Understanding the consequences of sustained human population growth on human and natural systems is a research priority in both the environmental and health sciences. The University of California Conservation Genomics Consortium (UCCGC) has pioneered a novel solution to this research challenge that also provides a platform for recruitment and education in STEM fields for thousands of University of California (UC) undergraduates.
Spearheaded by co-PIs Robert Wayne (UCLA) and Beth Shapiro (UCSC) and with initial efforts supported by a system-wide grant from the UC President’s office, the UCCGC uses a highly sensitive molecular approach called environmental DNA, or eDNA, to catalog biodiversity in any ecosystem. The results can reveal the complete diversity profile of the ecosystem from microbes to mammals, generating a diversity baseline and, by sampling down a sediment core, allow reconstruction of changes in biodiversity over time. Biotic community diversity feeds back into human health through decomposition of waste, detoxification of pollutants, nutrient recycling and agriculture.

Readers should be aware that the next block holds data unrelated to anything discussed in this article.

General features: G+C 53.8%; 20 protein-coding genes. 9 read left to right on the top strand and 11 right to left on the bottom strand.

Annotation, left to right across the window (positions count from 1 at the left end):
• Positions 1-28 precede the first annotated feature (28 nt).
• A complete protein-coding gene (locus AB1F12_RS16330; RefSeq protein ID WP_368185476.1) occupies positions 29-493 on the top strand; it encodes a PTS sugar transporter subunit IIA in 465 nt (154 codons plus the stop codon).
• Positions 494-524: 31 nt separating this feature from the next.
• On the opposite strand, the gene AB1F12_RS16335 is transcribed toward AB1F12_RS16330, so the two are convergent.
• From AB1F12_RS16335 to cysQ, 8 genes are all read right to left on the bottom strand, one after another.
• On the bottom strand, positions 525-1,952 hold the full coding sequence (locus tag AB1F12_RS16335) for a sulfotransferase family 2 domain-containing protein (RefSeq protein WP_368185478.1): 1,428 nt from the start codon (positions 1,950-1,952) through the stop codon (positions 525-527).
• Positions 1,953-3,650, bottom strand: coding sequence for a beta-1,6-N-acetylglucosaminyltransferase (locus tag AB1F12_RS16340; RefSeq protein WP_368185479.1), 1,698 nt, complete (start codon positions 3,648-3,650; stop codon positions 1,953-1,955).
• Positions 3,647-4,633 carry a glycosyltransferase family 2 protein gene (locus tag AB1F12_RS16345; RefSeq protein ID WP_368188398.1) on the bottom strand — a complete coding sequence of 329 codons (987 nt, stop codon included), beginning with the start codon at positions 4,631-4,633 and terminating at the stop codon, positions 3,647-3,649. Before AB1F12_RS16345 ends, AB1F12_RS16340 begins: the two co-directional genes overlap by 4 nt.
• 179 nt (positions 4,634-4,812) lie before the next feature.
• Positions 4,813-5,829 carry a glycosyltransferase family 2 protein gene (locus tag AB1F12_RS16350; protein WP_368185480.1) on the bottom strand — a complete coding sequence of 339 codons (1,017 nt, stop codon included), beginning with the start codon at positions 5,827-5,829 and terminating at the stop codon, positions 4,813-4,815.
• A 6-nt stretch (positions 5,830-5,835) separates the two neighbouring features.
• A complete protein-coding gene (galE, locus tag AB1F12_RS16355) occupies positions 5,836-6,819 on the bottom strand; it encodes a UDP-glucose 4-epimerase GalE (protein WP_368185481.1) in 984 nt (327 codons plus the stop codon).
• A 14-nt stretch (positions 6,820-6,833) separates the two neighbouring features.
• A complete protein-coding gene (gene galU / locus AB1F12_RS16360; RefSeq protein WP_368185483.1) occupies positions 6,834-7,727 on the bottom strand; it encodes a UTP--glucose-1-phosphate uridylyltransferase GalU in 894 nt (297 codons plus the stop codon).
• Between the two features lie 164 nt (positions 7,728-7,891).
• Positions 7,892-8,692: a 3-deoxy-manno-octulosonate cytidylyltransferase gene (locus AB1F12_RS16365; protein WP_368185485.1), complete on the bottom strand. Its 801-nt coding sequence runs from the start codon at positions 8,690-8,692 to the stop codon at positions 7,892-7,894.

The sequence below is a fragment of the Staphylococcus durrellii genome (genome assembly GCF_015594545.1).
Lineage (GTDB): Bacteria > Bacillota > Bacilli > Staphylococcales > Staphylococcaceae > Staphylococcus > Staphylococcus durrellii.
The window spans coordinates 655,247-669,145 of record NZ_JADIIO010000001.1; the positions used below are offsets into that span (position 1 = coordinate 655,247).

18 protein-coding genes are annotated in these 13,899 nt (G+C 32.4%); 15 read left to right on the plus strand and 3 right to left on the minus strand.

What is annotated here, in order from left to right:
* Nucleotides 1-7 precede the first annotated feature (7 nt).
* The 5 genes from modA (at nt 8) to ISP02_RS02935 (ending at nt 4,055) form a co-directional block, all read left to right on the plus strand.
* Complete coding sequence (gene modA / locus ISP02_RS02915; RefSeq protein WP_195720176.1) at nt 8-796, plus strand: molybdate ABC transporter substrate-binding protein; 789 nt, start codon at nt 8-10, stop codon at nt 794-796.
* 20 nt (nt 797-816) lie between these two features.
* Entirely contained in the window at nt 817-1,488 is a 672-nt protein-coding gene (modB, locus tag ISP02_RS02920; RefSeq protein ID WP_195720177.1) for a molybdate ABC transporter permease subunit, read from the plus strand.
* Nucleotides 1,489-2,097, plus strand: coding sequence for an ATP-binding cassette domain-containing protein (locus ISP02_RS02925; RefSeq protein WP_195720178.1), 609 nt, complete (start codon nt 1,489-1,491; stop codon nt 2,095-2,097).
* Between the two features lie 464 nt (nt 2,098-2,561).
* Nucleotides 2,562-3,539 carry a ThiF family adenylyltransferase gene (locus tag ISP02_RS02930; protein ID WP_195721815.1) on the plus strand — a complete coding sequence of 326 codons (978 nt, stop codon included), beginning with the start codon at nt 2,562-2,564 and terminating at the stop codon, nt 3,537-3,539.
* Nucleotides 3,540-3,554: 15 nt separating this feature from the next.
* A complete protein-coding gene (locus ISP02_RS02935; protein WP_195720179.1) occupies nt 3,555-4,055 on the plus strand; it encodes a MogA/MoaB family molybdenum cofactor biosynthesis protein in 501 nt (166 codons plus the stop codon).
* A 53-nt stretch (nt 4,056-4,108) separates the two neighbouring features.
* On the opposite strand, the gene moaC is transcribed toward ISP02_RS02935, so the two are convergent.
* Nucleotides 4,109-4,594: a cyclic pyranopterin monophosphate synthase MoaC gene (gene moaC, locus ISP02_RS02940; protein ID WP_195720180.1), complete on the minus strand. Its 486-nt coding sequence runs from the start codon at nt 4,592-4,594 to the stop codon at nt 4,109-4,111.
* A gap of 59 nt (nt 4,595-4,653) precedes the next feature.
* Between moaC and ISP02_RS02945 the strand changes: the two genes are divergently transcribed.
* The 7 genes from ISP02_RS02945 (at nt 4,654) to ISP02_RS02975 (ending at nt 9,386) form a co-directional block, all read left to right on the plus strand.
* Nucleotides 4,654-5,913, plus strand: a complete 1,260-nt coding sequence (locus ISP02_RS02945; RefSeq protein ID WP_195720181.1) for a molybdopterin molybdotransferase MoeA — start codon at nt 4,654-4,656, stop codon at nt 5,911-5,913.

First, the education component of eSIE leverages social media, smart phone apps, field trips, and short educational videos to reach a broad undergraduate constituency (thousands of students) with the aim of improving scientific literacy and recruiting diverse students with a wide variety of interests in STEM fields (Tier 1). Second, this experience will be followed by a multidisciplinary course curriculum for a smaller number (hundreds) of first and second year students designed to introduce undergraduates formally to STEM subjects and guide them to advanced course work (Tier 2). Lastly, we will provide authentic research experiences and career guidance for a subset (<100) who have committed to a scientific vocation (Tier 3).
Ultimately, the program will generate a large constituency of undergraduates aware of the benefits of scientific research, many of whom will be motivated by their experience to enter and succeed in STEM fields.